Retail Executive

JAN-FEB 2018

Retail Executive is the trusted advisor to top retail executives from the industry’s most profitable retailers. We help retail executives succeed in their job role and grow their business via exclusive, actionable, peer-driven content.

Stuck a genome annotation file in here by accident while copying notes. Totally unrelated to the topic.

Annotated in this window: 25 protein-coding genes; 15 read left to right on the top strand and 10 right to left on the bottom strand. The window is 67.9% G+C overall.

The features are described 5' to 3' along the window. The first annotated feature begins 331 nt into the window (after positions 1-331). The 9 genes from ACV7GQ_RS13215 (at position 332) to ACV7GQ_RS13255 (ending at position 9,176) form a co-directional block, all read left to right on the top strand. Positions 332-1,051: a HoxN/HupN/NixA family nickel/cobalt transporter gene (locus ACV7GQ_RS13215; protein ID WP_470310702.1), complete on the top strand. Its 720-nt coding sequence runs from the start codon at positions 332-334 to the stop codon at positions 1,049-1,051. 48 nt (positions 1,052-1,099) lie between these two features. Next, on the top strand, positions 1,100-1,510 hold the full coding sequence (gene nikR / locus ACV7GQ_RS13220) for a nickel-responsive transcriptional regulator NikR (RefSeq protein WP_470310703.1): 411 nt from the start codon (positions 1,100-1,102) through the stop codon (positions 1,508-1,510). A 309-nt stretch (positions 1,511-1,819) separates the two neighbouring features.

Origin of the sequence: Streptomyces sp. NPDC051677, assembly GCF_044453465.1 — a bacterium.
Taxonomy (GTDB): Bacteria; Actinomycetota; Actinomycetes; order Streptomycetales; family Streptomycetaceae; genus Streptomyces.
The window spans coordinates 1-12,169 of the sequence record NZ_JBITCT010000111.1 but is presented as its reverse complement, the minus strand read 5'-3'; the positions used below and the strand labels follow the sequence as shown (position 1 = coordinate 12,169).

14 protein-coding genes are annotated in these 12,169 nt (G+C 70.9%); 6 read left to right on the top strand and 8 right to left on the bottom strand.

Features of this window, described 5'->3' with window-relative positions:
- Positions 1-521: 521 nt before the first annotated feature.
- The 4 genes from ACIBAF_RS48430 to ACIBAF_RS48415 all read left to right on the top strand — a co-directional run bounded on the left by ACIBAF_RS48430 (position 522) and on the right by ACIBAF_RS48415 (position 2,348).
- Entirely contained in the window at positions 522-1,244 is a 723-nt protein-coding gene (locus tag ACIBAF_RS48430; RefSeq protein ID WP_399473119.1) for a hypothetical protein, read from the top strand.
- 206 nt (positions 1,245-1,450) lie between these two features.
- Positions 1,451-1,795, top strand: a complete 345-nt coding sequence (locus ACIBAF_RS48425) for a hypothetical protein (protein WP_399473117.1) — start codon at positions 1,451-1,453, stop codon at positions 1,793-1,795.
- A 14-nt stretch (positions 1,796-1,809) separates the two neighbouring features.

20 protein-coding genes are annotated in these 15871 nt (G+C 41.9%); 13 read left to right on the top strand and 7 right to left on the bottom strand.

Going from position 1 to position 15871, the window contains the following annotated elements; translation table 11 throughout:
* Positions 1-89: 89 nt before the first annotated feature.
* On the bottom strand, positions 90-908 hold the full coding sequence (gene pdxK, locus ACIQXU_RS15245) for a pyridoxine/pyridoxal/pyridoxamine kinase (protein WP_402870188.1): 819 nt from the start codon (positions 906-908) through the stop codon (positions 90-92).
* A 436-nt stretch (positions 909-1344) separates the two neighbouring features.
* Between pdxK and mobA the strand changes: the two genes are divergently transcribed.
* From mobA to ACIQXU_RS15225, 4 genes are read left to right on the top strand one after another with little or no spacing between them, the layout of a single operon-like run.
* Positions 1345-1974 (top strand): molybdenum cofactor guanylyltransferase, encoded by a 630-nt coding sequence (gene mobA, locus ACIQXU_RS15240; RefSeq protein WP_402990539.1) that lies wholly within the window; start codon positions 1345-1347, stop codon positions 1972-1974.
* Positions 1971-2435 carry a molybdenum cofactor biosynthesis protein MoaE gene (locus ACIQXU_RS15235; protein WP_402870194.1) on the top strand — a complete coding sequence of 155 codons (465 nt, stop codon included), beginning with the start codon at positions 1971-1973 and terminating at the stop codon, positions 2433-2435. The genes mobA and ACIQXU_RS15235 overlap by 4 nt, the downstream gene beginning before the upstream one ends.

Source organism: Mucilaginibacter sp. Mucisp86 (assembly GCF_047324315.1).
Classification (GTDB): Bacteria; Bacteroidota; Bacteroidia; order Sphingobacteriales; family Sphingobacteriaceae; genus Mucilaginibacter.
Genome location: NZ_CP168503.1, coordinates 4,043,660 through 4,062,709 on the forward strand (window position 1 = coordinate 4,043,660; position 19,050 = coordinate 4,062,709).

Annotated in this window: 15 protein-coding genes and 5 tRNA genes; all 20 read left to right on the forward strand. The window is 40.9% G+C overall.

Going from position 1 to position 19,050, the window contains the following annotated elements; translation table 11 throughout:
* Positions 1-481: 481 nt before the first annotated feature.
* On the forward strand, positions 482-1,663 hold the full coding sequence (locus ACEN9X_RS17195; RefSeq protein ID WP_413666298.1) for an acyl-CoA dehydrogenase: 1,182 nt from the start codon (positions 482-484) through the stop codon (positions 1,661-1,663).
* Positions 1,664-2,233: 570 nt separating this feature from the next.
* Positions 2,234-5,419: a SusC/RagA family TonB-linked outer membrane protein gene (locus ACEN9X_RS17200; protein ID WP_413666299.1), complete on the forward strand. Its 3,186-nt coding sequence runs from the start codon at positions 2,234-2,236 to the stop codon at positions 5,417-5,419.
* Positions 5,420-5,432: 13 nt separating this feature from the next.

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Transformational Trends From (R)Tech Center For Innovation B Y R I L A UBIQUITOUS AND ULTRAPERSONAL SHOPPING: Shopping will be invisible and ubiquitous, embed- ded into natural gestures and conversation, managed through a connected ecosystem, and will encompass all channels and all customers. URBANIZATION: Despite a pause or even reverse in city growth in the late 20th century, cities are now experiencing a resurgence. Shifting patterns of settlement have implications for infrastructure, people's lifestyles, and for consumer pri- orities and demands. GLOBAL ECONOMIC SHIFTS: The economic center of the world is moving south and east, with middle class growth in those economies. Meanwhile, global economic inequality is rising; the United States has the greatest wealth disparity of all the developed economies in the world. THE SHARING ECONOMY: Rather than buying new products to consume, people are increasingly sharing or renting things like cars, bikes, power tools, clothes, housing, and even leftover food. This trend could grow and continue to create a new form of consumer economy in which experiences and access to items are more desirable than ownership. NEW CONSUMPTION PATTERNS 1 TECHNOLOGY 2 BIG DATA & TRANSPARENCY 3 AUGMENTED REALITY: Augmented reality (AR) allows computer generated im- ages to be superimposed on the user's real-world envi- ronment, generally through a cellphone, headset, or video game. Augmented reality applications will increasingly be used in retail environments to give consumers product information and help them interact with brands. DISTRIBUTED MANUFACTURING: Technological advances are making localized produc- tion easier than ever, and 3D printing and information technology could disrupt and localize conventional manufacturing. Industry is using networks of geo- graphically dispersed manufacturing facilities, and 3D printers have become affordable for consumers to own for their homes or use in their local community. EMPOWERED CONSUMERS: Empowered by social media and easy access to data, consumers are better and better informed about the ecological and social impacts of their buying habits and have greater means to create pressure for change. THE UBIQUITY OF DATA: The accumulation of vast amounts of data, combined with an exponential increase in computing power, has enabled the use of new and powerful insights in every aspect of society. Companies that successfully leverage Big Data can provide highly targeted products and ser- vices. At the same time, the proliferation of individuals' The (R)Tech Center for Innovation and RILA, in partnership with The Forum for the Future, performed extensive research and interviews with its membership and prioritized the trends driv- ing change in the retail industry. This report is repurposed from the initial Retail Horizons toolkit, initially developed in 2014. These 22 trends address six categories: 6 TRENDS The list By RILA 6 TRANSFORMATIONAL TRENDS FROM (R)TECH CENTER FOR INNOVATION RETAILEXECUTIVE.COM JANUARY/FEBRUARY 2018 12

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